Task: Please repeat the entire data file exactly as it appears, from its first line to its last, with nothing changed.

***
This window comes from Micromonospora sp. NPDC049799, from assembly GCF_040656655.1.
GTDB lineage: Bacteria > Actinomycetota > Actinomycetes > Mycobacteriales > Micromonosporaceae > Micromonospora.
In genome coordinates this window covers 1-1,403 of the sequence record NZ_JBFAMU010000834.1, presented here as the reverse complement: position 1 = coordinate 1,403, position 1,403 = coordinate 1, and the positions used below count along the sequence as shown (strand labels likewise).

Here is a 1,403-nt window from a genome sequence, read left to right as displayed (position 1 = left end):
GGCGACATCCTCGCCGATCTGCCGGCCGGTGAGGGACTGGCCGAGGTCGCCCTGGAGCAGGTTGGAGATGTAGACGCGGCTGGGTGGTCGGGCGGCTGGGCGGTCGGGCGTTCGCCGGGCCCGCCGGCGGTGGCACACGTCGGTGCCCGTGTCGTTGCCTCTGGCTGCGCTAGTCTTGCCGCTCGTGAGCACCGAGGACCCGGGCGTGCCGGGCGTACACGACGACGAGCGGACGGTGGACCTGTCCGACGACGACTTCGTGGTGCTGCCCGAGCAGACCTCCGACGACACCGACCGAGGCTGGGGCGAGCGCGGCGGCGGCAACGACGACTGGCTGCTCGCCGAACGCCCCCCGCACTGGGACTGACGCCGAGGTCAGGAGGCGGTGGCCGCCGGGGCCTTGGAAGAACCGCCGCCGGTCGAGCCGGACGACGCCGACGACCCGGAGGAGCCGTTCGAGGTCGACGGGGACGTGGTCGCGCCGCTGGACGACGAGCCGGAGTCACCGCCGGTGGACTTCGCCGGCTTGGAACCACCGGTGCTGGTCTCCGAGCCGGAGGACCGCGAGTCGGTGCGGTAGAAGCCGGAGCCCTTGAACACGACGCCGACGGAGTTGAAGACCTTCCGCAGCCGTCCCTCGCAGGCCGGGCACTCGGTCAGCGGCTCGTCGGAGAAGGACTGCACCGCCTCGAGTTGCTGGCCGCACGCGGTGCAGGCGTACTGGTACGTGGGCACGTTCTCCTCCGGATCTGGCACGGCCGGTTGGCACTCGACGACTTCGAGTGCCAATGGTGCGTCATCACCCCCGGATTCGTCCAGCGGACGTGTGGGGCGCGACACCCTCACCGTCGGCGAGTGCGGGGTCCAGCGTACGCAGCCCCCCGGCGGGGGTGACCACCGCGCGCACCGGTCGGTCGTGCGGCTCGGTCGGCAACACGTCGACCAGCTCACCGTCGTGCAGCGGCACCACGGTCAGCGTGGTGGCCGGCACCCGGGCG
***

This window comes from Micromonospora sp. NPDC049799, from assembly GCF_040656655.1.
GTDB lineage: Bacteria > Actinomycetota > Actinomycetes > Mycobacteriales > Micromonosporaceae > Micromonospora.
In genome coordinates this window covers 1-1,403 of the sequence record NZ_JBFAMU010000834.1, presented here as the reverse complement: position 1 = coordinate 1,403, position 1,403 = coordinate 1, and the positions used below count along the sequence as shown (strand labels likewise).

Here is a 1,403-nt window from a genome sequence, read left to right as displayed (position 1 = left end):
GGCGACATCCTCGCCGATCTGCCGGCCGGTGAGGGACTGGCCGAGGTCGCCCTGGAGCAGGTTGGAGATGTAGACGCGGCTGGGTGGTCGGGCGGCTGGGCGGTCGGGCGTTCGCCGGGCCCGCCGGCGGTGGCACACGTCGGTGCCCGTGTCGTTGCCTCTGGCTGCGCTAGTCTTGCCGCTCGTGAGCACCGAGGACCCGGGCGTGCCGGGCGTACACGACGACGAGCGGACGGTGGACCTGTCCGACGACGACTTCGTGGTGCTGCCCGAGCAGACCTCCGACGACACCGACCGAGGCTGGGGCGAGCGCGGCGGCGGCAACGACGACTGGCTGCTCGCCGAACGCCCCCCGCACTGGGACTGACGCCGAGGTCAGGAGGCGGTGGCCGCCGGGGCCTTGGAAGAACCGCCGCCGGTCGAGCCGGACGACGCCGACGACCCGGAGGAGCCGTTCGAGGTCGACGGGGACGTGGTCGCGCCGCTGGACGACGAGCCGGAGTCACCGCCGGTGGACTTCGCCGGCTTGGAACCACCGGTGCTGGTCTCCGAGCCGGAGGACCGCGAGTCGGTGCGGTAGAAGCCGGAGCCCTTGAACACGACGCCGACGGAGTTGAAGACCTTCCGCAGCCGTCCCTCGCAGGCCGGGCACTCGGTCAGCGGCTCGTCGGAGAAGGACTGCACCGCCTCGAGTTGCTGGCCGCACGCGGTGCAGGCGTACTGGTACGTGGGCACGTTCTCCTCCGGATCTGGCACGGCCGGTTGGCACTCGACGACTTCGAGTGCCAATGGTGCGTCATCACCCCCGGATTCGTCCAGCGGACGTGTGGGGCGCGACACCCTCACCGTCGGCGAGTGCGGGGTCCAGCGTACGCAGCCCCCCGGCGGGGGTGACCACCGCGCGCACCGGTCGGTCGTGCGGCTCGGTCGGCAACACGTCGACCAGCTCACCGTCGTGCAGCGGCACCACGGTCAGCGTGGTGGCCGGCACCCGGGCG